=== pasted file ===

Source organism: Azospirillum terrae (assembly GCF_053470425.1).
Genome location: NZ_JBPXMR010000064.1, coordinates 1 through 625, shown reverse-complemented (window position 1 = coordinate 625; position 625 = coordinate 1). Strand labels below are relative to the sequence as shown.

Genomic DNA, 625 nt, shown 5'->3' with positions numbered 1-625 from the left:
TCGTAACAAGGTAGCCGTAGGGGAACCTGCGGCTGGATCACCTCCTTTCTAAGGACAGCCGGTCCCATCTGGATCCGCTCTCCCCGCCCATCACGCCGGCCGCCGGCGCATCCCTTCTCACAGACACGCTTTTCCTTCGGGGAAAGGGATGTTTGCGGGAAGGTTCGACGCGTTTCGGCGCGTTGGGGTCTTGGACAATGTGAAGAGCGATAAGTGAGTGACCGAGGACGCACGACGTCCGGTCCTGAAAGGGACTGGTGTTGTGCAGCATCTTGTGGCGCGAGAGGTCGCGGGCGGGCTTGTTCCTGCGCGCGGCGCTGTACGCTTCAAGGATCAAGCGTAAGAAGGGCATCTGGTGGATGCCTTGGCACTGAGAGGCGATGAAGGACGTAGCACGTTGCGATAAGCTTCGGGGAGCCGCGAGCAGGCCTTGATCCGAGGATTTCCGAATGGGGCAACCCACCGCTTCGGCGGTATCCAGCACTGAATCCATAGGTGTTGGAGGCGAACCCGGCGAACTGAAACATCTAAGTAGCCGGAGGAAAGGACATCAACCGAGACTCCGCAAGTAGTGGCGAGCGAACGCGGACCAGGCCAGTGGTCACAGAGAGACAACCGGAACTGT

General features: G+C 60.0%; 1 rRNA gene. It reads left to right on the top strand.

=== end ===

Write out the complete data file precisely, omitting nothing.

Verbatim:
Source organism: Azospirillum terrae (assembly GCF_053470425.1).
Genome location: NZ_JBPXMR010000064.1, coordinates 1 through 625, shown reverse-complemented (window position 1 = coordinate 625; position 625 = coordinate 1). Strand labels below are relative to the sequence as shown.

Genomic DNA, 625 nt, shown 5'->3' with positions numbered 1-625 from the left:
TCGTAACAAGGTAGCCGTAGGGGAACCTGCGGCTGGATCACCTCCTTTCTAAGGACAGCCGGTCCCATCTGGATCCGCTCTCCCCGCCCATCACGCCGGCCGCCGGCGCATCCCTTCTCACAGACACGCTTTTCCTTCGGGGAAAGGGATGTTTGCGGGAAGGTTCGACGCGTTTCGGCGCGTTGGGGTCTTGGACAATGTGAAGAGCGATAAGTGAGTGACCGAGGACGCACGACGTCCGGTCCTGAAAGGGACTGGTGTTGTGCAGCATCTTGTGGCGCGAGAGGTCGCGGGCGGGCTTGTTCCTGCGCGCGGCGCTGTACGCTTCAAGGATCAAGCGTAAGAAGGGCATCTGGTGGATGCCTTGGCACTGAGAGGCGATGAAGGACGTAGCACGTTGCGATAAGCTTCGGGGAGCCGCGAGCAGGCCTTGATCCGAGGATTTCCGAATGGGGCAACCCACCGCTTCGGCGGTATCCAGCACTGAATCCATAGGTGTTGGAGGCGAACCCGGCGAACTGAAACATCTAAGTAGCCGGAGGAAAGGACATCAACCGAGACTCCGCAAGTAGTGGCGAGCGAACGCGGACCAGGCCAGTGGTCACAGAGAGACAACCGGAACTGT

General features: G+C 60.0%; 1 rRNA gene. It reads left to right on the top strand.